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Cultural landscape

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Leslie Arreaza

on 6 January 2013

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Transcript of Cultural landscape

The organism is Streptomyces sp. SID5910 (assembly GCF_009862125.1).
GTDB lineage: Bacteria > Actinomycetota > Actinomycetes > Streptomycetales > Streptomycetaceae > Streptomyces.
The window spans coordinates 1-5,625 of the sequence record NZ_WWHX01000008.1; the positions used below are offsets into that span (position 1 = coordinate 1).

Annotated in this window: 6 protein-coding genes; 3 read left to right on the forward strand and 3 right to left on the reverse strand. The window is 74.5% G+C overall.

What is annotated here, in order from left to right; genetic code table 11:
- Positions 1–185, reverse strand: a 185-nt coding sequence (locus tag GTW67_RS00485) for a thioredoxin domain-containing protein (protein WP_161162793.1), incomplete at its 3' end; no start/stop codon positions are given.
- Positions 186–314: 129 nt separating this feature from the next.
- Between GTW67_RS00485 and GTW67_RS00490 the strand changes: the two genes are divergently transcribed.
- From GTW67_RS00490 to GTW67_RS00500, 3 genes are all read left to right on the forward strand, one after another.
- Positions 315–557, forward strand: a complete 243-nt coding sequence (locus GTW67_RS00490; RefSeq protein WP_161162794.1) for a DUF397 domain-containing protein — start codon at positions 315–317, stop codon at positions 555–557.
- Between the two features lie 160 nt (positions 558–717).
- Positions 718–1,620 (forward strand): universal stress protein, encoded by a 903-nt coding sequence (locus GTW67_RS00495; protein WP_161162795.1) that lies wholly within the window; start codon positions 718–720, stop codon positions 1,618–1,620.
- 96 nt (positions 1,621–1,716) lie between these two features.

The theory that the existence of numerous regional cultures in the United States is collapsing into a single national culture is the convergence hypothesis. This theory can be either refuted or supported. Someone supporting the theory would use the widespread diffusion of shopping centers, fast food restaurants, and housing types as evidence. On the other hand, one arguing against the convergence theory would look to the existence of folk culture communities as evidence. Convergence Hypothesis Any type of architecture that is found in cities ranging from small to large across the globe is urban landscape. Cities tend to practice possibilism because they have the ability to procure materials from anywhere around the globe. Urban landscape tends to look similar across the world because of the dominance of popular culture. Urban Landscape Placelessness Placelessness is not being able to tell exact location because of the similarity that there is in different places. This is often due to the domination of popular culture. Architectural structure within these areas are similar to those in other places. Examples of these are new neighborhoods, cities, and shopping centers. Popular Culture The culture present in a large, HETEROGENEOUS group that has numerous habits and CUSTOMS in common despite personal differences. Popular culture is present across the world and is causing the surviving folk culture to disappear rapidly. Examples of folk culture include fast food restaurants, housing types, and strip malls. The environment determines what type of building a society can build by limiting the array of materials available for use. For example, a village in a forest will have the ability to build with wood, but doesn't have access to stone and other materials. Environmental determinism often occurs in areas with a strong presence of folk culture. DISTANCE DECAY plays a big role in environmental determinism. People far from the shoreline aren't likely to have access to palm trees, therefore, they are less likely to have houses using those materials. Leslie, Elizabeth, Thomas, & Kerek Winston Salem Landscape Picture found on http://emergenturbanism.com/2008/06/15/the-emergence-of-a-sense-of-place Beautification (Public vs. Private) The beautification of an area is an attempt for citizens to make the area more pleasant to visit and see. Beautification of certain areas depend on CULTURAL TRAITS of the citizens as well as certain MENTIFACTS of the population. There are different types of beautification. There is private beautfication in places only changed by owners such as estates and private lakes, and there is public beautification such as parks and rivers in which communities partake and enjoy. Public beautification takes place in lots of community oriented places such as parks, streets, rivers, lakes, etc. Some cities make public beautifcation a priority while in others its just an option. Environmental Determinism Private lake house in Florida Public Road in St. Petersburg, Florida Goudy Square Park, Chicago, Illinois Public Private VS. Resort in Savusavu, Fiji Picture found on http://inhabitat.com/traditional-building-eco-tourism-at-jean-michel-cousteau-resort/ Picture taken by Bridgette Meinhold Picture taken by Ed Robins Farm outside of Amsterdam, Netherlands Environmental determinism is a strong force in areas all across the world including more developed countries (MDC) and less developed countries (LDC). Tanger Outlets in Lancaster County, Pennsylvania Picture taken by Jimi Jones Chick-fil-a in Memphis, Tennessee Skyline of Chicago, Illinois Picture found on http://www.metropolitanphotography.com/ Picture taken by Ed Robins Landscape of Leiden, Netherlands The urban landscape in different parts of the world is vastly different. In highly developed cities in the United States skyscrapers are extremely common. In cities in other parts of the world small, uniquely structured buildings are more commonplace. Providence point is a perfect example of the differences in urban landscapes throughout the world. Since Winston-Salem is not a city filled with skyscrapers, neighborhoods consist of condos, and small apartments. In the downtown area a few skyscrapers are present. Rejecting Farm near Lancaster, Pennsylvania Supporting VS. Street in Huntington, West Virginia New neighborhoods near urban areas are a major part of increasing placelessness. New neighborhoods within FUNCTIONAL regions of urban areas are characterized by house types so similar you can't tell them apart. These houses are usually CLUSTERED within a street or a few streets. These neighborhoods often act as a node in a FUNCTIONAL region because shopping centers, restaurants, and stores surround them. Possibilism Throughout human existence there have many types of settlers in many regions of the world. The idea that settlers could turn any type of land into a home by changing it and using materials they have brought or shipped exemplifies possibilism. Unlike with environmental determinism, DISTANCE DECAY is not a problem because materials are manufactured or acquired through companies which aren't necessarily local. Skyscrapers are examples of possibilism because they are built with similar materials all over the world, which are shipped and used by local construction workers. Lots of ARTIFACTS from early cultures reflect environmental determinism. Communities made pottery and clothing out of resources they obtained from surrounding areas. Many of these ARTIFACTS still exist today. Picture taken by Mathieu Helie Hanes Park ,Winston Salem Private beautification takes place in privately owned areas such as lake houses or estates. Reynolda Manor Shopping Center Picture found on http://jimijonesvisuals.com/tanger-outlets/ Picture found on http://www.city-data.com/businesses/253755938-chick-fil-a-memphis-tn.html Reynolda road is a perfect example of popular culture. Within a mile there are many fast food restaurants including a McDonalds, Burger King, Wendy's, Subway, KFC, Starbucks, Cici's Pizza, Lowe's food, and smaller businesses such as Pet Smart and Dollar General. Reynolda Road Picture found on http://www.flickr.com/photos/17538542@N00/2774151396/ The convergence hypothesis can also be argued in other most developed countries (MDC) because the popular culture is taking over folk culture in areas across the world. Picture found on http://www.dailymail.co.uk/news/article-1263142/Burgers-big-dustbins-lids-coffins-need-cranes-obese-children-having-heart-attacks--supersized-US-town-causing-Jamie-Oliver-despair.html On Hartford Road you can clearly see the convergence hypothesis taking effect. On the left side of the road the houses are different styles and have been built over time by individuals. Every street to the left of Hartford Road is the different, the houses are clearly designed differently and SCATTERED through the neighborhood. On the right side of the road, houses are built within a two to three year period with similar structures and designs. All of the houses on the street to the right are similar and show a greater PATTERN of design than those on the left. Indoor sports complexes play a big role in possibilism worldwide. During the winter months when it's too cold outside to enjoy sports many people turn to indoor pools, indoor soccer fields, indoor hockey rinks, etc. In Winston-Salem there are indoor soccer fields, indoor pools, outdoor basketball courts, and many other places for sports for people to enjoy year round. Tanning, which is very popular in the United States, is an example of possibilism. In months when tanning outside isn't feasible due to weather a popular CUSTOM is to visit a tanning salon. Tokyo is a perfect example of possibilism in Japan. A popular japanese CUSTOM is to watch and play soccer. Since Tokyo has very little land not being occupied by buildings or streets so they have soccer fields on top of buildings. Ranch house House types From the 1950's-1960's the ranch house took over the dominant type of housing. Ranch houses have one floor with a long side facing the street. Ranch houses take up more lot space than other house types and encouraged the sprawl of urban areas. Saltbox A saltbox is a building with a long, pitched roof that slopes down to the back, generally a wooden frame house. A saltbox has just one story in the back and two stories in the front. The James Johnston House in California is a prime example of RELOCATION DIFFUSION. Although, the house type originated in New England this house is in California because as people migrated they took their ideas and culture with them. Split Level Split level houses became popular between 1950's and 1970's. The lower room consists of the family room and the garage. The intermediate level is where the kitchen, living, and dining room are, and the top level is where the bedrooms are. James Johnston House, California Filtering Filtering is a process by which a house goes from being occupied by a single family to being abandoned. Filtering happens as people begin to RELOCATE either for economic or non-economic reasons. During time periods such as the industrial revolution and western expansion many families abandoned their homes to settle in new lands or to look for jobs. Pollution Syncretism Concern for the Environment Cultural Preservation Popular culture often has the tendency to pollute the environment. The environment can conform and adapt to a certain level of waste from human activities, however, popular culture generates too much waste. When waste is produced, the majority of it is discarded in a way that that is harmful to the environment. With popular culture rapidly expanding this is becoming a growing problem. Pollution often has a negative effect on air quality, and water quality. This is seen most often in less developed countries (LDC) because of their lack of resources. Syncretism is the combining of different beliefs or ideas which are often contradictory. It can be found in various ways such as in religions, arts, and, most especially, architecture. Syncretism is often found when folk culture is converted to popular culture usually because of the MULTIPLIER EFFECT. Culture can be preserved in many ways in today's society. Words, activities, and historic buildings can be maintained and keep its originality despite the advancement of modern times. Old Salem and Bethabra Park are examples of cultural preservation in Winston-Salem. With the dominance of popular in the last decades, efforts have been made to preserve the remaining regions of folk culture. Due to the amount of pollution created everyday, people are looking for ways to live a more economically friendly life. Concern for the environment has been around for hundreds of years, but it did not become a widespread effort until the 1970's when the Environmental Protection Act was passed. Today, many people are doing their part to protect the environment. This includes recycling, driving fuel efficient cars, and using energy conserving technology. Some people build their houses with thoughts of the environment. Some people build windows facing a certain direction in order to catch sunlight more effectively, and others use solar energy as a power source. Rural Landscape Folk Culture A stream in Hanes Park Coastline of the Phillipines Picture found on http://www.theinnovationdiaries.com/2548/how-does-water-pollution-affect-humans/ House in Detroit, Michigan Picture found on http://www.fastcompany.com/1539962/detroitcircle-abandoned-house-covered-ice-not-blight-its-art A common SOCIOFACT all over the world is going to salons to get hair, makeup, and nails done. There are many "salons" which are located in buildings which were originally meant for people to live in. Many houses are converted into business across the world. This prevents the need to construct and entirely new building which can be expensive. Although Winston Salem has lots of urban areas there are also plenty of rural areas. These are areas where people practice farming and the houses are often SCATTERED. MOBILITY is more difficult because farmers are further away from urban culture and, in cases where they have cattle, they have to check on, and feed them before being travel to other parts of town. House on Shattalon Road with solar roofs for electricity The culture practiced in small, HOMOGENEOUS groups that are SCATTERED around the world. Folk culture is quickly disappearing because of the domination of popular culture. Folk culture includes the architecture present in Indian reservations, the areas of Amish settlement in the United States, and other religious settlements. Folk culture is often a VERNACULAR region because people believe each region is a part of their cultural identity. Replica of Thoreau's house in Concord, MA Picture found on http://www.4peaks.com/fthwalden.htm In rural areas there is plenty of space where owners are able to focus on their land and keeping their animals secure. Farmhouse in Skaftafell National Park, Ireland Teepees in Alberta, Canada Picture found on http://imprint.printmag.com/design-thinking/inspired-by-teepees/ House in Atlantic Beach, Florida Picture found on http://www.worldarchitectnews.com/environmentally-friendly-architecture-of-the-dune-house/ Firehouse in Atherton, California Picture found on http://inmenlo.com/2010/09/30/touring-menlo-parks-historic-fire-house-treasures/ Farm in Pfafftown The landscape of Behabara Park Many organizations help to preserve the folk culture in areas across the world. In Winston-Salem, Old Salem is being preserved as a region of folk culture because of the presence of the Moravian faith. It is a LOCALE of the settlement from hundreds of years ago. Filtering is commonplace in struggling businesses because they can't afford to stay open any longer. They are left abandoned, often for many years, until they are replaced with something new. In recent years, a concern for the environment has expanded and this is reflected most clearly in modern architecture. Street in the Georgetown neighborhood House off Shattalon Road House on Elm Street House in Pfafftown Main building in Graylyn Preserved house off Shattalon Road Landscape of Downtown Winston-Salem Landscape of the Georgetown neighborhood Soccerplex field Indoor swimming pool at Winston-Salem State University Preserved house in Bethabara Park Neighborhood in Oregon Picture found on http://members.virtualtourist.com/m/p/m/17984e/ House turned into a business off Oak Summit Road Picture found on http://aphotoaday.blogspot.com/2012/03/johnston-house-half-moon-bay.html Picture found on http://www.goldcoastneighbors.org/Service/GCNA-Beautification.html Picture found on http://www.genesisgroup.com/projects/249.php Picture found on http://lakehomesforsaleinfo.com/lake-houses-for-sale-in-lakewood-ranch-florida/ Picture found on http://www.wssoccerplex.com/galleryPhotos.aspx?projectID=7 Tanning salon in Newport, Tennessee Picture found on http://www.cockecountymarketplace.com/marketplace/businesses/tan-easy-tanning-salon/ Farm on Reynolda Road Building in Downtown Closed down business on Stratford Road This is seen most often in less developed countries (LDC) because of their lack of resources. Despite this fact, there is still a huge amount of pollution in more developed countries (MDC) because of widespread popular culture.